In general, rating scales have been criticised for two aspects: the excessive subdivision of the clinical picture they are believed to impose and the incompleteness of the symptomatological pattern they are supposed to cover. In fact, these scales do not clearly reveal the clinical significance of depressive symptoms, i.e., whether they are prodromal of a depressive syndrome, and what therapeutic intervention they may warrant (Boyd & Weissman, 1982). In addition, it has been thought that rating scales fail to reflect the specific features of individual patient. It has also been feared that the specialist would be made to conform to a preconceived scheme, and that the use of rating scales would disrupt the doctor-patient relationship, since the patient will be treated as an object.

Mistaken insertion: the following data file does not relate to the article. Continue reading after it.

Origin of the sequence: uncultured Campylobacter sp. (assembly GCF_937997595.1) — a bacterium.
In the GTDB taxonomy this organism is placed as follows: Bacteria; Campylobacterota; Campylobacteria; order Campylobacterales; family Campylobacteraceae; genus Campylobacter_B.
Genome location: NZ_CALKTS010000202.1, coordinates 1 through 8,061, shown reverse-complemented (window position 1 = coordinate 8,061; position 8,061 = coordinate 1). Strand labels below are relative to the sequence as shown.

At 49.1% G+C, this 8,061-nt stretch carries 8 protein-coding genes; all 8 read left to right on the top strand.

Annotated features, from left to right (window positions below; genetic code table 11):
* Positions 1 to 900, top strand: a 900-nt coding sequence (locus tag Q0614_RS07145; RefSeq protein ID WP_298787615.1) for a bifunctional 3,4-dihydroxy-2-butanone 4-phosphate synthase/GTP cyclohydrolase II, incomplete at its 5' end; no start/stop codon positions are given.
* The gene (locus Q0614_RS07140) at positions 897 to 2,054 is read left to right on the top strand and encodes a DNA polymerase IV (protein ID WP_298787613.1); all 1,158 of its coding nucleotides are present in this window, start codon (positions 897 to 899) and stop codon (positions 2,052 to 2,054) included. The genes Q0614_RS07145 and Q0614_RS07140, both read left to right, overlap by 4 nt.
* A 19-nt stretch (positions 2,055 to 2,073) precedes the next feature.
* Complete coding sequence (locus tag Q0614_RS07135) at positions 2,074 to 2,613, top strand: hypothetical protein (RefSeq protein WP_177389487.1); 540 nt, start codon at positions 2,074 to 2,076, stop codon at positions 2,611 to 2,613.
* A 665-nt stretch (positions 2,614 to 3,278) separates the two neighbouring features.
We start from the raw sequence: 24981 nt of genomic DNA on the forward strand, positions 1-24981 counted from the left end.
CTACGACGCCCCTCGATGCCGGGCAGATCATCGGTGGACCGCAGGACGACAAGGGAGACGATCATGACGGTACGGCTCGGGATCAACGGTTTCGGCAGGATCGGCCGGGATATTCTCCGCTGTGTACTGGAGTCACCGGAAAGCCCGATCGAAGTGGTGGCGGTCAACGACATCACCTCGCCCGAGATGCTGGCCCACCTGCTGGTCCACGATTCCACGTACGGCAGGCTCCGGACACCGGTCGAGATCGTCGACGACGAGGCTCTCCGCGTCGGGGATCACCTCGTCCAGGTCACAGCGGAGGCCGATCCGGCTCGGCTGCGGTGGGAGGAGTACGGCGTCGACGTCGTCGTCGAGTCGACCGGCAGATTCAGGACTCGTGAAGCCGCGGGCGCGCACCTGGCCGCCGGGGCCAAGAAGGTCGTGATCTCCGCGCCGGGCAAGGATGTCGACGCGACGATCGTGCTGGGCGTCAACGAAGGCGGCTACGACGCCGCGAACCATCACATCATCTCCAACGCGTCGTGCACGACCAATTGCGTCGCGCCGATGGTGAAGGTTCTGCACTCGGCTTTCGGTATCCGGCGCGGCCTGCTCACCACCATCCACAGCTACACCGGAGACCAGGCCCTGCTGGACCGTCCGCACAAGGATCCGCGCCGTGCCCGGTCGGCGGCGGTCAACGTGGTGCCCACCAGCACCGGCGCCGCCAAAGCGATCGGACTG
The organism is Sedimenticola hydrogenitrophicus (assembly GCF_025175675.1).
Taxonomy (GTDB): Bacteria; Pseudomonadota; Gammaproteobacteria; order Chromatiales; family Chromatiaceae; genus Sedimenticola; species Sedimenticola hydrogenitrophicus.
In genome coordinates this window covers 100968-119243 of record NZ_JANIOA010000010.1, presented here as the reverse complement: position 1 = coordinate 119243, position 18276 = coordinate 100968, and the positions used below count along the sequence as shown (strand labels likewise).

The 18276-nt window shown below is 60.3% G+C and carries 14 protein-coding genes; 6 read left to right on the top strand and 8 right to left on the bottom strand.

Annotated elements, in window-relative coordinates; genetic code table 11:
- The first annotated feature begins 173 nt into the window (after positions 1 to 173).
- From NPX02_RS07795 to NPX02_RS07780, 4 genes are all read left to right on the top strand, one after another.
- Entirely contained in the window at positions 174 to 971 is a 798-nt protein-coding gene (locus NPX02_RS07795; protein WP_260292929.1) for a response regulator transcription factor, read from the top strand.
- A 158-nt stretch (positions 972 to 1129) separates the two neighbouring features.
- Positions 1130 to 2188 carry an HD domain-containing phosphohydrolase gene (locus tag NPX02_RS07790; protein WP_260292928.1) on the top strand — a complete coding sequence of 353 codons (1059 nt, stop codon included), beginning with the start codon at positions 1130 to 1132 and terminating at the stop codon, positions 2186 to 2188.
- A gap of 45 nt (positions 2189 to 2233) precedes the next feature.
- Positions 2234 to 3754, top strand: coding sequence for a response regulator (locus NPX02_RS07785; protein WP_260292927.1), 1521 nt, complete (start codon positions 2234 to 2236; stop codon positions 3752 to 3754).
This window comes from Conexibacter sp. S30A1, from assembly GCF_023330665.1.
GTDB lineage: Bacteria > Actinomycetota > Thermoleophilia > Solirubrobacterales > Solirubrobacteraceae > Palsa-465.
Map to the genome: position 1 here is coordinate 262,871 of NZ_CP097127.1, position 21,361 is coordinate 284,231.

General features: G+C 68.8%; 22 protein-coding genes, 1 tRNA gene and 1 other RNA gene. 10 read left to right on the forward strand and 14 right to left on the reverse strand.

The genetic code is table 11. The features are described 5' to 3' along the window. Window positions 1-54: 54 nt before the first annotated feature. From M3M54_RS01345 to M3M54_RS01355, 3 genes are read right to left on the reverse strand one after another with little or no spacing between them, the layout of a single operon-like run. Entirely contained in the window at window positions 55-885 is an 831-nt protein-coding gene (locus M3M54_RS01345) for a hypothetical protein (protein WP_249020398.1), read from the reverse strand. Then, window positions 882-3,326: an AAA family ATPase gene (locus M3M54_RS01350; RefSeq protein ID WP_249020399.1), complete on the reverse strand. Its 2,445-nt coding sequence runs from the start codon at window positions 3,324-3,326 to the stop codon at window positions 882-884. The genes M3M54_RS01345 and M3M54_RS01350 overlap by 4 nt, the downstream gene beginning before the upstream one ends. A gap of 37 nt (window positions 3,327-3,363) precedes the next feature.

There is no doubt that a certain clash necessarily exists between the results obtained by the Self-Report Inventories and the diagnosis based on a clinical examination. This happens for two reasons. The first is that, while the Inventories furnish information only on subjective symptomatology, other elements, verbal or otherwise, are also used in reaching a clinical diagnosis. The second is that the SelfReport Inventories are only concerned with the patient's current state, while the clinical diagnosis includes a temporal dimension. A Self-Report inventory is a purely empirically constructed scale giving only a transectional view without including any information about the course of the illness, whereas the diagnosis of depression takes into account the duration of the symptoms. Besides, the experienced clinician has greater flexibility to elaborate and modify his questions according to the particular situation and even to verify from other sources of information the accuracy of the patient's responses. Nevertheless it can be shown that the detection level of a rating scale approaches that obtained in a clinical examination provided that the appropriate technique is used. The following are the more frequently employed psychiatric rating scales for investigation of depression.